Obviously, if you want to succeed in business, you have to listen to your audience, right? In our case, we listen to nonprofits and cause centric organizations around the world and try to serve them according to their needs. So, when we brought on an accomplished fundraising and development officer, Stacy Varghese, as our Director of Strategic Partnerships, it was a logical extension of our passion for nonprofit success.
We thought we would take a minute and pick Stacy’s brain to get some advice that we could pass on to you guys. So here we go!
TWG: So, Stacy, a lot of our nonprofit clients are at a loss as to where to start in their fundraising efforts – especially the smaller groups without a lot of resources. What would you say to them?
SV: I’d say, look at what is already in your hands. Many people think the key to fundraising is to find away to get that proverbial “big fish” – the big company owner you’ve heard is philanthropic in your city, but the truth is people give to people they know and trust. Your best potential donors are people who already know you and just need a greater one-to-one connection to be challenged to give a larger gift.
TWG: Well, I get that – but shouldn’t they put a good amount of effort into potential donors with deeper pockets. You know, like businesses and foundations and places with grant funds?
SV: Well, the truth is that corporations and foundations account for less than 15% of all donations, so focus on individual givers. Sure, if you have an “in” with the leaders of businesses and if you have a good grant writer on staff to access the funds available through foundations – then, yes, go after that low hanging fruit…but don’t put 80% of your efforts into getting less than 15% of your funding. Individual giving is by far the largest piece of the pie.
TWG: Ok, so our nonprofits are going to focus on the individual giver. But how do you motivate enough individual givers to match one large gift from the “big fish”?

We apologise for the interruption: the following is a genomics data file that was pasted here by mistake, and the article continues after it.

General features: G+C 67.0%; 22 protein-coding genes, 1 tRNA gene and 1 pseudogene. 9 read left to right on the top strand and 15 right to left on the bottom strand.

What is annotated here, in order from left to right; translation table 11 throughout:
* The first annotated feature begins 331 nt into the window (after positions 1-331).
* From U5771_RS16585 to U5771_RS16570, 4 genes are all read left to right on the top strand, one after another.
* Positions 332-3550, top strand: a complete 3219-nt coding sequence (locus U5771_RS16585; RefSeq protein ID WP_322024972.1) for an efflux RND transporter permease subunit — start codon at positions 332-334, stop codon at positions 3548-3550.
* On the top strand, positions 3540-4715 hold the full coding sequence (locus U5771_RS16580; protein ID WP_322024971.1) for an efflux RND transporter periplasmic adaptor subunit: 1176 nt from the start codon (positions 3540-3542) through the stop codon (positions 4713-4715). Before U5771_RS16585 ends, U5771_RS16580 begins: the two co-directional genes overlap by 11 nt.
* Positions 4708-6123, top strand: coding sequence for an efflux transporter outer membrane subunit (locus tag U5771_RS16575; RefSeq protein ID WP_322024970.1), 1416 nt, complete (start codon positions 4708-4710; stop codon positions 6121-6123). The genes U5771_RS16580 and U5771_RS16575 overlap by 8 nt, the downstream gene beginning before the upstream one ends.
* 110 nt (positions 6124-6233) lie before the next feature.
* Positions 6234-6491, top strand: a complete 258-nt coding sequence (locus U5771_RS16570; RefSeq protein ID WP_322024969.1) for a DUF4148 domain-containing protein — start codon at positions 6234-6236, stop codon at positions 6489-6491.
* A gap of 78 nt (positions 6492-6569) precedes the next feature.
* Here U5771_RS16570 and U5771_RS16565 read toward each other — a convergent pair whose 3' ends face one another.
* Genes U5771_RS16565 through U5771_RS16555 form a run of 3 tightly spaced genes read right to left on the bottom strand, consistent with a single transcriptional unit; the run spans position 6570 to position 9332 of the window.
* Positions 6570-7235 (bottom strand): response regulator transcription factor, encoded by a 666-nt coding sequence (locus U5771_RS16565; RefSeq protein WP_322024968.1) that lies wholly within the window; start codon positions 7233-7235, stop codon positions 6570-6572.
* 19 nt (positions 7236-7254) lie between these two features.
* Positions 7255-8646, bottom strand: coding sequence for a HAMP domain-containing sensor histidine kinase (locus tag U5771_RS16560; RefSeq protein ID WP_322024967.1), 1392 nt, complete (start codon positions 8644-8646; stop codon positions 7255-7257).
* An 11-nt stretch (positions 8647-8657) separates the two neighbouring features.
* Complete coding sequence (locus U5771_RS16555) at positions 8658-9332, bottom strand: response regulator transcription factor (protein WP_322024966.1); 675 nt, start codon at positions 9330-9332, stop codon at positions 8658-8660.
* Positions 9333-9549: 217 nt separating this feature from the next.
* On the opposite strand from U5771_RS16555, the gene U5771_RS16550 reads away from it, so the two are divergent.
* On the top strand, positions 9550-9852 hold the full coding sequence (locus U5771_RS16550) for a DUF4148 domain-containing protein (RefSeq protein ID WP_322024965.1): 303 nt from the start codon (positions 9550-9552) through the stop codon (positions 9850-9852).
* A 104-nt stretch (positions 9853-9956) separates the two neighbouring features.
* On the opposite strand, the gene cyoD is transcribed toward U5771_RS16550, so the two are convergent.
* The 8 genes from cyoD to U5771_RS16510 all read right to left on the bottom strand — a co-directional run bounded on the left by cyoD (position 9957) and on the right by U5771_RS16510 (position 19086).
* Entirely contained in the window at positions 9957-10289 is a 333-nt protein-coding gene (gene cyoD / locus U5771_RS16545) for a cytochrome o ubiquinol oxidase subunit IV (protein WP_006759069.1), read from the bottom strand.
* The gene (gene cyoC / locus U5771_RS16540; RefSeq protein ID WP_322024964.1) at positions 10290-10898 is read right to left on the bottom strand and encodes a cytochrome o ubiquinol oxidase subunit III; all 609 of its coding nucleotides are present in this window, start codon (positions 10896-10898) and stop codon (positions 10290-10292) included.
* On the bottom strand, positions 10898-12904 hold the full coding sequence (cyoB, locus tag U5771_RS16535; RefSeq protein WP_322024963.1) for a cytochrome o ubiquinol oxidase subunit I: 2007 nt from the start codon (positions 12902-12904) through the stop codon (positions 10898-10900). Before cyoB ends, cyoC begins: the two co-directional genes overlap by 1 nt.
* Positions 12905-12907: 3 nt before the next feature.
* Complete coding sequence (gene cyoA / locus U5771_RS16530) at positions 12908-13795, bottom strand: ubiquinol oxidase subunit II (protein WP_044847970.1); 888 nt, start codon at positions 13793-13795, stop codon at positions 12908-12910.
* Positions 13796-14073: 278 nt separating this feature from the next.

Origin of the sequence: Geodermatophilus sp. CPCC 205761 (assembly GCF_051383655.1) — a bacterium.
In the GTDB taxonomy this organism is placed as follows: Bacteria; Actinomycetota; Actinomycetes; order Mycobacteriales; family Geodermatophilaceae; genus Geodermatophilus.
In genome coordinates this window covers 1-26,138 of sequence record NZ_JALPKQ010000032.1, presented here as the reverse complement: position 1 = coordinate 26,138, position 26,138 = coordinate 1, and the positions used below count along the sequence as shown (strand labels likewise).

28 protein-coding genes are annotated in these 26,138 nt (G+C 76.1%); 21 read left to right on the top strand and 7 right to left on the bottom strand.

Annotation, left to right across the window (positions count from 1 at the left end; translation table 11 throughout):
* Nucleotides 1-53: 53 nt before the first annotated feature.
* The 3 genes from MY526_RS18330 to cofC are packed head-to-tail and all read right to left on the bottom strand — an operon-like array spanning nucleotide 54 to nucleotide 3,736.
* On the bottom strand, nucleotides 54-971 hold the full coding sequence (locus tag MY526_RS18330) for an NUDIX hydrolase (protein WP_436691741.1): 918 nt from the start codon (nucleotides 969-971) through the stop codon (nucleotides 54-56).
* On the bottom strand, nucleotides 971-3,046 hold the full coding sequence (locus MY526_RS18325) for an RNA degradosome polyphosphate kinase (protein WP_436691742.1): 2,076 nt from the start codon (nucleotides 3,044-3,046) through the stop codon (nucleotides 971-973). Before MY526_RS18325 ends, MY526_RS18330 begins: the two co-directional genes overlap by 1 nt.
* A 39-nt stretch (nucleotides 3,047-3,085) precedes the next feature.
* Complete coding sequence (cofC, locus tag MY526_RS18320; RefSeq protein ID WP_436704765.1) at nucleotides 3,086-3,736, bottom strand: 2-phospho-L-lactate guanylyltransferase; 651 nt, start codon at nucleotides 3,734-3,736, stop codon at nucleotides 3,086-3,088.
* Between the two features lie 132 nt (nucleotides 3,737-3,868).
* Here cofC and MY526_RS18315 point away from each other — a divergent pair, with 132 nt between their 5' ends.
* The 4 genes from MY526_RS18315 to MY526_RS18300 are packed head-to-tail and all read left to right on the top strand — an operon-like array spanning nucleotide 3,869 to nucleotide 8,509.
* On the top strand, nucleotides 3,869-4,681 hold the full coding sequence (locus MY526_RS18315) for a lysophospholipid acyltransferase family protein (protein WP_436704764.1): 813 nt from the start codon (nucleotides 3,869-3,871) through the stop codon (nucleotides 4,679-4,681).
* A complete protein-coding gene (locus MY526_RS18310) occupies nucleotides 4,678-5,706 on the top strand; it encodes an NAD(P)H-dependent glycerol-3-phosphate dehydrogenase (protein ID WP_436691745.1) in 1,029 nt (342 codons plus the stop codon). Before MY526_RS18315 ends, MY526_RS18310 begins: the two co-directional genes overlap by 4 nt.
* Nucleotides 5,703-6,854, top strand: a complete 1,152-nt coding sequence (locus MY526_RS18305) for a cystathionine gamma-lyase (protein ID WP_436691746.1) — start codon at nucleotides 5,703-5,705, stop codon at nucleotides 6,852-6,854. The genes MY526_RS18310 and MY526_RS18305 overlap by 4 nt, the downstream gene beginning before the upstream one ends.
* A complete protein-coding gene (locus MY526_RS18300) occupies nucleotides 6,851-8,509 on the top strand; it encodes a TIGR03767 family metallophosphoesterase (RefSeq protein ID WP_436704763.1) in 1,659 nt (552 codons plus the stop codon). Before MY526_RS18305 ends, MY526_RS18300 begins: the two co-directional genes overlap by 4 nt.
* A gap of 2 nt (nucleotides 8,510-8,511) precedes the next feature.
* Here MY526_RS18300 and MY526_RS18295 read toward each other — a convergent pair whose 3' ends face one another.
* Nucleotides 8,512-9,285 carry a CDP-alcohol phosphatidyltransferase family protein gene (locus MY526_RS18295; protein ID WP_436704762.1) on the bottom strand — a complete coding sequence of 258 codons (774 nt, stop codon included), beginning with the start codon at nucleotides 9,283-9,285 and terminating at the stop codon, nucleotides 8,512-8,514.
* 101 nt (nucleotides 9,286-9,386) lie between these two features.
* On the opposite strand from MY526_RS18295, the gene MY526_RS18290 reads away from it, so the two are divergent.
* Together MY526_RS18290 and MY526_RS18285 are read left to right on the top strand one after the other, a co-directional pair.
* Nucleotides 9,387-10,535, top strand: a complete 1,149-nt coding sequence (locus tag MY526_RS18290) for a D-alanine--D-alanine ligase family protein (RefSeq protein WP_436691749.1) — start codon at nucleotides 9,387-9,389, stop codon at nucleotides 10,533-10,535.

SV: This is an easy answer believe it or not. Use this secret trick: Treat donors like they are your friends. Give them personal updates via email and social media – not just updates on your cause – but send them objects that represent your mission to make a statement. The one advantage small non-profits have over large ones is the ability to give that personal touch. Do this and you will find people will be more than motivated to be financially involved in your success.
TWG: Ok, last question. Isn’t it logical that if one nonprofit is reaching out to a group of individuals as financial partners, then other nonprofits are reaching out the same group of people with the same “ask”? So, how does my nonprofit stand out among the crowd?
SV: This is a great question. The answer is simple: Do something they aren’t and be creative. A 30 year fundraising veteran once told me his rule is to thank each donor 7 times for each gift. How do you do that? Call them, say thank you next time you see them, send a receipt, write a personal note on that receipt, in the next newsletter thank the group that responded to your previous campaign, send a personal note or email, and send a receipt at the end of the year. This effort sets you apart.
Thanks, Stacy. And, blog family, be sure to check out Stacy’s bio page to get to know a little about her fundraising background. You can also contact Stacy by emailing her at email@example.com. In the mean time, be sure to sign up for our newsletter for more of our best nonprofit tips.